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The Dolomites in mid-June 2023 – Day 2: La Villa to Corvara

July 20, 2023
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On the Buses

In the morning Helen’s legs were feeling the awkward descent we made on Day 1.  We had purchased weekly bus passes, and wanted to get some value from them. So we started the day with a circuitous trip on the buses, to see some of the places and views we had not visited the previous year.

Coral Root orchids

However, by early afternoon we were feeling more lively, so we got off the bus at La Villa, intending to walk back up the path along the river (the Ru Tort) to Corvara.  We had been told about a possible site for Coral Root orchids (Corallorhiza trifida) along this path.  We didn’t find them, either because of the late season, or because we failed to identify the site correctly.  Or maybe the plants just weren’t there any more – last summer was a long hot drought in this part of Italy.

La Villa Meadows

Immediately the path left the main road in La Villa, meadows full of flowers slowed us to a halt. In 2022 at this date, the valley meadows were long past their best, and most had been cut for hay.  This year they were glorious, with Yellow Rattle, Ox-eye daisies, Red Clover, Field scabious (Knautia arvensis), Buttercups, Goatsbeard (Tragopogon pratensis), Salvia pratensis, Onobrychis montana, Campanula glomerata, and more, all woven together into a wonderful tapestry.

Oilseed Rape

As we wandered slowly down the path, we came to a section where the bank was foaming with oilseed rape.

Campanula patula

The next wonderful scene mixed white daisies with the open, blowing bells of Campanula patula, one of my favourite campanulas.  I have grown it from seed several times, but cannot get it to establish here.

Salvia pratensis

We were down in the bottom of the valley now, approaching the river.  In the next meadow, Meadow clary (Salvia pratensis) caught the eye.  Along with the waving heads of the scabious.

Familiar plants surrounded us – Vicia sepium, Trifolium pratense and Ranunculus acris.

Geranium sylvaticum

When we walked into more shaded areas, Geranium sylvaticum made a nice contrasting mix with the buttercups.

Berberis vulgaris

The flowers of this Berberis puzzled me for a while, before I worked out what it was.

Clematis alpina

Clematis alpina adorned the trees by the side of the path.

Thalictrum aquilegifolium

Below, the frothy heads of Thalictrum aquilegifolium, and below that, wild strawberries (Fragaria vesca).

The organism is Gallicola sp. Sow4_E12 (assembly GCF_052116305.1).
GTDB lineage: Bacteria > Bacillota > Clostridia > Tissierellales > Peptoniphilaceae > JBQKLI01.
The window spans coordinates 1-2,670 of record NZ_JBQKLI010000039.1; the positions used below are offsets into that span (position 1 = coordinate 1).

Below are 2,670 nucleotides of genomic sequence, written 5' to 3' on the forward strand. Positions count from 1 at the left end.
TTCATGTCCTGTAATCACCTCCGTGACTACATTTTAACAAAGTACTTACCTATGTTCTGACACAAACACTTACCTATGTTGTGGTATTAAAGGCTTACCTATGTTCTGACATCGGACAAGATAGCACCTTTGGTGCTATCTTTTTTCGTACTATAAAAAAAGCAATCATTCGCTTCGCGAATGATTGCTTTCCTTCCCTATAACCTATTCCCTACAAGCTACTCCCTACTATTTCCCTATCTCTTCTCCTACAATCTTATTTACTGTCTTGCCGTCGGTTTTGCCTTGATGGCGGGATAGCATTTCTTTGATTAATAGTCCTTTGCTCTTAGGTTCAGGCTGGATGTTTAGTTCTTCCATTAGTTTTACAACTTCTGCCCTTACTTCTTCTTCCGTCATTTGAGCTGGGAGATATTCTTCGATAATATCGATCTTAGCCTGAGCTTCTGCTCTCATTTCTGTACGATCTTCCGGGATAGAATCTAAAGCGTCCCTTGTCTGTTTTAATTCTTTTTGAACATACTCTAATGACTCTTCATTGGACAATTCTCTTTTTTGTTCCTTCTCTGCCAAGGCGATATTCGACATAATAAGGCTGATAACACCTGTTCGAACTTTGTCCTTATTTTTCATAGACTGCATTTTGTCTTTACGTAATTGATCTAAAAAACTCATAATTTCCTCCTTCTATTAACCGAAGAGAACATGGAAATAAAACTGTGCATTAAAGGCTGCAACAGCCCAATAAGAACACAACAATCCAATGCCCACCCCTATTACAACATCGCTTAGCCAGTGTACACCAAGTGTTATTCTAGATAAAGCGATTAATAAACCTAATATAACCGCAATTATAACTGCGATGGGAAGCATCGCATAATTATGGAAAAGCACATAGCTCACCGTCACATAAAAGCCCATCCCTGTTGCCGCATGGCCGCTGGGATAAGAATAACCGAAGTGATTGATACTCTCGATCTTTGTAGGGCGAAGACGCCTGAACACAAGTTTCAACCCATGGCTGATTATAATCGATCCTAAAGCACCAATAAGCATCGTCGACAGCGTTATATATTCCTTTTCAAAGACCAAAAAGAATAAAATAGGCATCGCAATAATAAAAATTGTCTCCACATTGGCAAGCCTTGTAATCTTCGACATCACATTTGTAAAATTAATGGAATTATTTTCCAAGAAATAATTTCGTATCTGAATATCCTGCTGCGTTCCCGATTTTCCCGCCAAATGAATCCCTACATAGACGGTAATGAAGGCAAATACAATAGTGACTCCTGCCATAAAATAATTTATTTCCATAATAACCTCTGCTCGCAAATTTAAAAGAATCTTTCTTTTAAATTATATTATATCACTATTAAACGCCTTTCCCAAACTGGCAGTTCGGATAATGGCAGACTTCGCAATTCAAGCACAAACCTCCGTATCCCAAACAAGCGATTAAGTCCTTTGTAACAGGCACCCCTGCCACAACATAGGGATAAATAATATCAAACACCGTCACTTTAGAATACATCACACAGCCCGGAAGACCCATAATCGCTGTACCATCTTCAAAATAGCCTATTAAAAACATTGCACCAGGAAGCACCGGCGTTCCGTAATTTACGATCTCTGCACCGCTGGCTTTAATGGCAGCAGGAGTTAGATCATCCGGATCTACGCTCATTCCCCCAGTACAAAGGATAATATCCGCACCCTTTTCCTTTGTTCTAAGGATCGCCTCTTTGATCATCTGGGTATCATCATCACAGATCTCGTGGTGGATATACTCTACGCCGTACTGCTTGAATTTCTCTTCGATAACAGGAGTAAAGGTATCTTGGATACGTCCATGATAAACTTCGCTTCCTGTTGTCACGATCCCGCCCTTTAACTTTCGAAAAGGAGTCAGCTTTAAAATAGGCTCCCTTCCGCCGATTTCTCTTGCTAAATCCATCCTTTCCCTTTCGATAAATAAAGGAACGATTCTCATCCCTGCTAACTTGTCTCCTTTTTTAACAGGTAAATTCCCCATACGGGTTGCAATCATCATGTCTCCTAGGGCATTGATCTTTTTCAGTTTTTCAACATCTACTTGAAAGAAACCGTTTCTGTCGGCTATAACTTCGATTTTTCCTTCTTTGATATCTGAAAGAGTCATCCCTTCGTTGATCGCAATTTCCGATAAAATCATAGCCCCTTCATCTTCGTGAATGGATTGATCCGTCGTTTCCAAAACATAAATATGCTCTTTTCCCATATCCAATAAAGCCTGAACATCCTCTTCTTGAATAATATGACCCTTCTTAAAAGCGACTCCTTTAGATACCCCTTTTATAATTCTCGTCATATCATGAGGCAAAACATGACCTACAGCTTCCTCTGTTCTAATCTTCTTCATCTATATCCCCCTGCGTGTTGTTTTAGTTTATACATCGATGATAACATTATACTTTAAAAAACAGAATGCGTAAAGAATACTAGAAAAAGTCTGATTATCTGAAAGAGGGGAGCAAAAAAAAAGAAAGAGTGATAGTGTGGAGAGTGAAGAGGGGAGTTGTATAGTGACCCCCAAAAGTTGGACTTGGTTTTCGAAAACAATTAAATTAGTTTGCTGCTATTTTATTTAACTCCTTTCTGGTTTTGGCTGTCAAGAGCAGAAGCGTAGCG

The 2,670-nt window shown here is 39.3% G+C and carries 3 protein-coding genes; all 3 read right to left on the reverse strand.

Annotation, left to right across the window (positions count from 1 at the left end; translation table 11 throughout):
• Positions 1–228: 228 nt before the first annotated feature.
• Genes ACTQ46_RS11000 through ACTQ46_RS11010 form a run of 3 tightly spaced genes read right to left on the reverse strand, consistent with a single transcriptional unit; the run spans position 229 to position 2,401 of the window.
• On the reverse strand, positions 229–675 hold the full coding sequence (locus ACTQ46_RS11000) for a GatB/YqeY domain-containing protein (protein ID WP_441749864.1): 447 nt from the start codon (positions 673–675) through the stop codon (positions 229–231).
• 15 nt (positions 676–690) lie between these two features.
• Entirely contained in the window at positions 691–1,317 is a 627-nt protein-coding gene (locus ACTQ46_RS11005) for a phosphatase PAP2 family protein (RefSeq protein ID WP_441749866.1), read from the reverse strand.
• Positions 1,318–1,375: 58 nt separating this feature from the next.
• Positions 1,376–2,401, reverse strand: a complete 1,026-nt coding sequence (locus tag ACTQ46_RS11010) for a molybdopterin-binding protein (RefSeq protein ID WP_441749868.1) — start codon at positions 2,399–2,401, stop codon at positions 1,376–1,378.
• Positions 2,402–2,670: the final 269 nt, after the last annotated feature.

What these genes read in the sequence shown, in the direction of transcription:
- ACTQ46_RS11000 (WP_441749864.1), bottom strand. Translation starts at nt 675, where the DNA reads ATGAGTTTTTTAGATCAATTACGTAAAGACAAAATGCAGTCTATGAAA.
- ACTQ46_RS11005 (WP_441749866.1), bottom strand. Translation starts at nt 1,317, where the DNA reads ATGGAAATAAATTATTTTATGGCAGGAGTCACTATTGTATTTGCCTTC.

Petasites hybridus

The leaves and seedheads of Butterburr (Petasites hybridus) lined the path, occasionally invading meadows, and looking rather like Gunnera in the sun.


We climbed on slowly, as the river came rushing down to meet us.


Where the woods were thicker, we saw typical woodland species:

  • The purple and yellow flowers of Polygala chamaebuxus var grandiflorus which eluded us last year
  • Maianthemum bifolium
  • Paris quadrifolia
  • Saxifraga rotundifolia
  • Not to mention wood ants

Back to Corvara

Eventually we crossed the river again, and wandered through meadows of cow parsley and bistort (Polygonum bistorta), back towards our hotel.  A much shorter day, but a pleasant walk to stretch our legs out again.

Image of Jon Evans Jon Evans

Jon lives and gardens on the north side of the Hogsback on the border between Hampshire and Surrey, on a heavy clay soil. He is a long standing member of the AGS and has been treasurer of the local group in Woking for many years. He is interested in bulbs of all sorts, particularly those from South Africa, and is progressing slowly towards his Gold Medal at shows, at the rate of roughly one first per year.

However, he is best known within the AGS as an enthusiastic amateur photographer. For about 10 years he was responsible for organising the artistic and photographic section of the AGS shows around the country, and also for organising the show photography. During this period, he set up and ran the AGS Digital Image Library. He still visits many shows each year to catalogue the extraordinary achievements of the exhibitors, and is actively involved in other plant photography, both in gardens both public and private, and on outings to view and photograph wild flowers in the UK.

If you have any comments or queries for Jon, you can contact him direct at